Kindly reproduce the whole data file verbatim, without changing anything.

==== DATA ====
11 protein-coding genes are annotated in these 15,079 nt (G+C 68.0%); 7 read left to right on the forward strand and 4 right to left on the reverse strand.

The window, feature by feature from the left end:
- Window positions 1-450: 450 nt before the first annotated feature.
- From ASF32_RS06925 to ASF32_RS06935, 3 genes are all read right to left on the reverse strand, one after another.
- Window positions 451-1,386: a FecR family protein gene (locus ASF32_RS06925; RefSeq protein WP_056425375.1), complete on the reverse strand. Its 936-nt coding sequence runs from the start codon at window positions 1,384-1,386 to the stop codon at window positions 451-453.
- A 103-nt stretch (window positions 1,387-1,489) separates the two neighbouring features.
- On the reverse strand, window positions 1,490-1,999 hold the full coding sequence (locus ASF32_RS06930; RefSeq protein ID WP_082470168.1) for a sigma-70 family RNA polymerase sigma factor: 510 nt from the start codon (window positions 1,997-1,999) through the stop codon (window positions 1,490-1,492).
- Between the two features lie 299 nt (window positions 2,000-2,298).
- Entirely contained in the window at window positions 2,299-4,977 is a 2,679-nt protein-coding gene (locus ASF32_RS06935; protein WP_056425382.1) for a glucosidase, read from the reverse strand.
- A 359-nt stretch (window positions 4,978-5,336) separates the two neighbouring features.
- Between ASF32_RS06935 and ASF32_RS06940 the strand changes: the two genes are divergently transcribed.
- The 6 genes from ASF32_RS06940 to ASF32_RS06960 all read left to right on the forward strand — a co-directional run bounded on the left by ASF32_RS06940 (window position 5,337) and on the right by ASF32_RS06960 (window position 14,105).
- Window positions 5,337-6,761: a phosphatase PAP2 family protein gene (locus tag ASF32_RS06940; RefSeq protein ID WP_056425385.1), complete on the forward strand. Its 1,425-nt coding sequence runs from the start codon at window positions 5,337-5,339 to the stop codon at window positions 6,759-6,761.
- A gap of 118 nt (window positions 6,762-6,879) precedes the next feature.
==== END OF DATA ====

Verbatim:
11 protein-coding genes are annotated in these 15,079 nt (G+C 68.0%); 7 read left to right on the forward strand and 4 right to left on the reverse strand.

The window, feature by feature from the left end:
- Window positions 1-450: 450 nt before the first annotated feature.
- From ASF32_RS06925 to ASF32_RS06935, 3 genes are all read right to left on the reverse strand, one after another.
- Window positions 451-1,386: a FecR family protein gene (locus ASF32_RS06925; RefSeq protein WP_056425375.1), complete on the reverse strand. Its 936-nt coding sequence runs from the start codon at window positions 1,384-1,386 to the stop codon at window positions 451-453.
- A 103-nt stretch (window positions 1,387-1,489) separates the two neighbouring features.
- On the reverse strand, window positions 1,490-1,999 hold the full coding sequence (locus ASF32_RS06930; RefSeq protein ID WP_082470168.1) for a sigma-70 family RNA polymerase sigma factor: 510 nt from the start codon (window positions 1,997-1,999) through the stop codon (window positions 1,490-1,492).
- Between the two features lie 299 nt (window positions 2,000-2,298).
- Entirely contained in the window at window positions 2,299-4,977 is a 2,679-nt protein-coding gene (locus ASF32_RS06935; protein WP_056425382.1) for a glucosidase, read from the reverse strand.
- A 359-nt stretch (window positions 4,978-5,336) separates the two neighbouring features.
- Between ASF32_RS06935 and ASF32_RS06940 the strand changes: the two genes are divergently transcribed.
- The 6 genes from ASF32_RS06940 to ASF32_RS06960 all read left to right on the forward strand — a co-directional run bounded on the left by ASF32_RS06940 (window position 5,337) and on the right by ASF32_RS06960 (window position 14,105).
- Window positions 5,337-6,761: a phosphatase PAP2 family protein gene (locus tag ASF32_RS06940; RefSeq protein ID WP_056425385.1), complete on the forward strand. Its 1,425-nt coding sequence runs from the start codon at window positions 5,337-5,339 to the stop codon at window positions 6,759-6,761.
- A gap of 118 nt (window positions 6,762-6,879) precedes the next feature.